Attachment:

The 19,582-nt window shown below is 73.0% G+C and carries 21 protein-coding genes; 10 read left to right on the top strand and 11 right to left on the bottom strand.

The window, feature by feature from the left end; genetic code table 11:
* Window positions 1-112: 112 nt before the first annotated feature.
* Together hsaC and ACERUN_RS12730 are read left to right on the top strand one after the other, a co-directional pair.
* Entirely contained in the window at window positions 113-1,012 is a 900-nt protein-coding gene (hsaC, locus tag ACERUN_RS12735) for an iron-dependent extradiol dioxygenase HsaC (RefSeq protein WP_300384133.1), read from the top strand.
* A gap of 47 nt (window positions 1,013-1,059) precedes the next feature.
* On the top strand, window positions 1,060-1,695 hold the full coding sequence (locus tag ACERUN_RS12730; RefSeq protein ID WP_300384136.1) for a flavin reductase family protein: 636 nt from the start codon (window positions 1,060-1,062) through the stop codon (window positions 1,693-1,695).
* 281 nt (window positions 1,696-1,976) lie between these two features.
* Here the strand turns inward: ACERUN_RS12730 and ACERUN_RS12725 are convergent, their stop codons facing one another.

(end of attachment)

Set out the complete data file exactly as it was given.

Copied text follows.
The 19,582-nt window shown below is 73.0% G+C and carries 21 protein-coding genes; 10 read left to right on the top strand and 11 right to left on the bottom strand.

The window, feature by feature from the left end; genetic code table 11:
* Window positions 1-112: 112 nt before the first annotated feature.
* Together hsaC and ACERUN_RS12730 are read left to right on the top strand one after the other, a co-directional pair.
* Entirely contained in the window at window positions 113-1,012 is a 900-nt protein-coding gene (hsaC, locus tag ACERUN_RS12735) for an iron-dependent extradiol dioxygenase HsaC (RefSeq protein WP_300384133.1), read from the top strand.
* A gap of 47 nt (window positions 1,013-1,059) precedes the next feature.
* On the top strand, window positions 1,060-1,695 hold the full coding sequence (locus tag ACERUN_RS12730; RefSeq protein ID WP_300384136.1) for a flavin reductase family protein: 636 nt from the start codon (window positions 1,060-1,062) through the stop codon (window positions 1,693-1,695).
* 281 nt (window positions 1,696-1,976) lie between these two features.
* Here the strand turns inward: ACERUN_RS12730 and ACERUN_RS12725 are convergent, their stop codons facing one another.